Evan Longoria has been one of the best third basemen in the game for a long time. Up until this year, you could have argued that he was the best AL third-baseman for years running. Alas, Beltre's second straight excellent season has supplanted Longoria, coming off a down year. Beltre's 32 homers rank fifth in the AL, and he missed a month and a half! Add in his all-world defense, and he runs away from Longoria even though Longo is still a threat and hit .289/.454/.589 in September.

Advantage: Rangers

Left field
Texas: David Murphy
Tampa Bay: Desmond Jennings

Murphy looked like he would have a lost season, but turned it on down the stretch and forced the Rangers to move Josh Hamilton to center for the playoffs in order to get Murphy's bat in the lineup. It's easy to remember that Jennings debuted with fantastic numbers in August, but September told a very different story. All in all, both players have things working both for and against them and nothing quite standing out.

Advantage: Tie

Center field
Texas: Josh Hamilton
Tampa Bay: B.J. Upton

This is pretty easily Hamilton's domain here after Upton hit just .243. Hamilton remains one of the best players in the game despite being injury-prone. When he's on the field, he produces. Upton can't say the same, although he turned on the jets at the right time for Tampa and had a productive September.

Advantage: Rangers

Right field
Texas: Nelson Cruz
Tampa Bay: Matt Joyce

Here's an interesting matchup. Cruz missed time with injury but when he was right, enjoyed yet another productive season, missing 30 homers by just one blast. Cruz's calling card is power, while Joyce counters with a better overall game, flashing a strong glove. With both players' offensive games basically evening out, the balance tips to defense, and Joyce wins there.

Advantage: Rays

Designated Hitter
Texas: Michael Young, Napoli
Tampa Bay: Johnny Damon

Yet another win for the Rangers on offense. We all know what Napoli can do, but Young figures to get most of the at-bats at DH. Despite Young having to adjust to the DH spot on a full-time basis for the first time in his career, Young coolly racked up 106 RBI and should get some MVP attention. Damon, by comparison, falls far short.

Advantage: Rangers

Starting pitching
Texas: C.J. Wilson, Derek Holland, Matt Harrison, Colby Lewis
Tampa Bay: Jeff Niemann, James Shields, David Price, Jeremy Hellickson

The Rays win here, although Rangers fans will probably beg to differ. Yes, Wilson had a fantastic season -- you can't take that away from him. But Shields, Price and Hellickson all had excellent years as well. No one's shorting Holland and Harrison here, but at best, these two pitchers are no better than fifth best overall with three of the first four spots belonging to Tampa. The Rays are in the postseason for their pitching, not their offense.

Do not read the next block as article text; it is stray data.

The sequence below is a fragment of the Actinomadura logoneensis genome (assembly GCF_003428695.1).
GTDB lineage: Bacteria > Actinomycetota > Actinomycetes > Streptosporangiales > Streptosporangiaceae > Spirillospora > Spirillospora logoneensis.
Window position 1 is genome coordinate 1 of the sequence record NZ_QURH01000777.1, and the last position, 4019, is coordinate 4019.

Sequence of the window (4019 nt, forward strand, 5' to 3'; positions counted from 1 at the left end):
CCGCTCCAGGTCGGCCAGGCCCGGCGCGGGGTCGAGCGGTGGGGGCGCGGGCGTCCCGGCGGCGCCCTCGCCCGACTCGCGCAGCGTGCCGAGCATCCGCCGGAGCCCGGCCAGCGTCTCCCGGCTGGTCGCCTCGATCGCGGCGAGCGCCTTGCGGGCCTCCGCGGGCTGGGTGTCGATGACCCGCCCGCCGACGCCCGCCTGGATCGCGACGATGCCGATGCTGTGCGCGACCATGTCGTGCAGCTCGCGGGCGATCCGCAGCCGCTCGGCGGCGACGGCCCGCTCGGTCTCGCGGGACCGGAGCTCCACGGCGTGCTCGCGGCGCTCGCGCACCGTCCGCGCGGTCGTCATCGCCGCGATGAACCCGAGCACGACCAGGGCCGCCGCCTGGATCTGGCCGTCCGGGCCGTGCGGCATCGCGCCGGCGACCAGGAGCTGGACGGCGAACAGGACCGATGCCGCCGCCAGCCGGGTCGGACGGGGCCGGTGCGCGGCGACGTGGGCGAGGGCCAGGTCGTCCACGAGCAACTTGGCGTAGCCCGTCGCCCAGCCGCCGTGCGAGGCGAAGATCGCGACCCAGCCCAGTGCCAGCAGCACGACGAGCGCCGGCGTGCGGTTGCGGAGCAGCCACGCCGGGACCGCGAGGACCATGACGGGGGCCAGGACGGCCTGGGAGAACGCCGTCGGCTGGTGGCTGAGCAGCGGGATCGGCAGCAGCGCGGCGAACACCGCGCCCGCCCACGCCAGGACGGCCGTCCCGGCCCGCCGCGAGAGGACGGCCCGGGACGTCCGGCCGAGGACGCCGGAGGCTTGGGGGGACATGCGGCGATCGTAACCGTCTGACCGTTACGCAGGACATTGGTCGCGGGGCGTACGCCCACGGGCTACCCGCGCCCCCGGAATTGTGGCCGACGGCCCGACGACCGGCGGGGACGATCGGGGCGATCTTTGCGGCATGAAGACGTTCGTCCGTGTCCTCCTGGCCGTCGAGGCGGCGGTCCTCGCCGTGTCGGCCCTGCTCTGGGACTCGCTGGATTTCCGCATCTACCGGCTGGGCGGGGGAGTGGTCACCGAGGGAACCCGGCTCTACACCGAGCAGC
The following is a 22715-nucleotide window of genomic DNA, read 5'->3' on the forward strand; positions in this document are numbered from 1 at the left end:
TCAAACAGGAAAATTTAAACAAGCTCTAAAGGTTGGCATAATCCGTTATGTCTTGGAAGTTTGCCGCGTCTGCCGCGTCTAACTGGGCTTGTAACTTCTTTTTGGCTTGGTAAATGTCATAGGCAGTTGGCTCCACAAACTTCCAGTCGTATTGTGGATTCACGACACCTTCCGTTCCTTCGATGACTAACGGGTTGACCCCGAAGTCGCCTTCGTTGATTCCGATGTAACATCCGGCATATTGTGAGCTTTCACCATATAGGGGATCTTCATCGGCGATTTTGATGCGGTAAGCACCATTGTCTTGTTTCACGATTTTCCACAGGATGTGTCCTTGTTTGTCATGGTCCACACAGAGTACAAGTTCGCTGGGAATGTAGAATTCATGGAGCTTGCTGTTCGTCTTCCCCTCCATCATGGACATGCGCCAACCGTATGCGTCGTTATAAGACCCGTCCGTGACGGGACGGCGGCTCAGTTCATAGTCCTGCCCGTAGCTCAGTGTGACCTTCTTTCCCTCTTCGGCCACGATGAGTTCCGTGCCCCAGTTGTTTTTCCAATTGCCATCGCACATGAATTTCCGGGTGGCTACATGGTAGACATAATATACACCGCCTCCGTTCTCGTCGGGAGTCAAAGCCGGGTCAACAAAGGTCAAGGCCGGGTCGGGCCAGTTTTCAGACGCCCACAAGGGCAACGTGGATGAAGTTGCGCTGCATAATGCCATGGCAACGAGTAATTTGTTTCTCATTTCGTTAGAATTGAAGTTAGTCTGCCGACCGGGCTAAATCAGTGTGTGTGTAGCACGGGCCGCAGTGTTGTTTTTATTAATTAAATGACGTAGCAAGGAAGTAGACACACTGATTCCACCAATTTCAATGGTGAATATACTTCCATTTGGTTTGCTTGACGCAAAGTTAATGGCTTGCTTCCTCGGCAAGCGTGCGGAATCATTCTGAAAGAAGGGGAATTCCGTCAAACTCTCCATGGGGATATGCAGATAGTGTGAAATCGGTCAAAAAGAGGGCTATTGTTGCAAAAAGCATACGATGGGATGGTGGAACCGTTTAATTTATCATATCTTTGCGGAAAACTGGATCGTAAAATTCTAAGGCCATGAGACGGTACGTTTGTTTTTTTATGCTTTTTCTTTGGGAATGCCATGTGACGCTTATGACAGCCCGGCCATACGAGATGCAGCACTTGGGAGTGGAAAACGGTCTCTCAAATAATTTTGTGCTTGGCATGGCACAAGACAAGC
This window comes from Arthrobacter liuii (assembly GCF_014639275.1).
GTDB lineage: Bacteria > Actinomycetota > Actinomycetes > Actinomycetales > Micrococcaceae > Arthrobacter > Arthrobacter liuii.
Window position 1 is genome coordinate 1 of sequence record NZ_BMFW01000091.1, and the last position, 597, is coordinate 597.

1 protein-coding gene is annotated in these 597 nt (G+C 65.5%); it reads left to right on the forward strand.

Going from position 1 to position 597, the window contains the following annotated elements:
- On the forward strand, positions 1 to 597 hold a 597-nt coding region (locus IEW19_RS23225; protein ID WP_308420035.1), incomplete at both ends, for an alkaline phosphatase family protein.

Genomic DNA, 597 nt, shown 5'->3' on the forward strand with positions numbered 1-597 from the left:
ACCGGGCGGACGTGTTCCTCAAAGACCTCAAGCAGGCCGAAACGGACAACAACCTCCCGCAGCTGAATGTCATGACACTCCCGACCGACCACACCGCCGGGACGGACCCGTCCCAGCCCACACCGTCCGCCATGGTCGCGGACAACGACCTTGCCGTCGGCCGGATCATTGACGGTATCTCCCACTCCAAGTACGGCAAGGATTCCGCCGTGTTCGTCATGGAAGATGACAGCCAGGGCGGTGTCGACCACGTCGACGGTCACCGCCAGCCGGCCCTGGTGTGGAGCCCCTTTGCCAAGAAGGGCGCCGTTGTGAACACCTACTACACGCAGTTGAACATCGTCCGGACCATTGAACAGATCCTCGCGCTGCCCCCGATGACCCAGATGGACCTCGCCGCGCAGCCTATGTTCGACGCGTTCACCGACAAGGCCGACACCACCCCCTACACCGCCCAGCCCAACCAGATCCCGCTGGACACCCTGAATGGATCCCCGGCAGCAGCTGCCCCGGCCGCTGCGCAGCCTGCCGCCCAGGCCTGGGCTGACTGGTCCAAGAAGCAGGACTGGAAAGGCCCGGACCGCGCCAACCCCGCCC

Advantage: Rays

Relief pitching
Texas closer: Neftali Feliz
Tampa Bay closer: Kyle Farnsworth

Feliz's future as a closer was in doubt even as late as early August, but he clamped down the rest of the way and will pair with Mike Adams for a formidable 1-2 punch. There isn't a soft underbelly of middle relief either, and this bullpen has the potential to pick up the slack left over from the starting rotation to beat Tampa. But the Rays have taken a completely remade bullpen and turned it into an elite corps, too. Tampa's relief ERA of 3.73 is 10 spots higher than Texas' 4.11, but Texas' bullpen is different after importing Mike Adams, Koji Uehara and Mike Gonzalez. Let's call it even.

Advantage: Tie

Total advantage: Rangers (5), Rays (2), Tie (3)

PREDICTION (click here to see full postseason predictions)

CBS Experts
Evan Brunell: Rays in 4
Gregg Doyel: Rays in 4
Danny Knobler: Rangers in 5
Scott Miller: Rangers in 4
Trent Rosecrans: Rangers in 4
Matt Snyder: Rays in 5

Evan's take: The Rangers are a fearsome club, there's no doubt about that. The offense is awe-inspiring and the pitching has the ability to hang tough with Tampa Bay. The Rangers basically cruised to the division title in September, so it's easy to overlook the club because of lack of press, but those who overlook the club are making a mistake. I selected the Rays in four because in the postseason, I believe far more in pitching than offense. I also give credence to how teams played down the stretch. Tampa went 17-10 in September (of course, Texas went 19-8, so there's that) and was in playoff mode for two weeks, constantly playing must-win games then seeing it all pay off when Evan Longoria's second homer of the night went over the fence to give T.B. the wild card. The combination of pitching and the hot hand tilt me toward predicting the Rays to advance.

More Rangers-Rays ALDS coverage

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The views expressed in this blog are solely those of the author and do not reflect the views of CBS Sports or CBSSports.com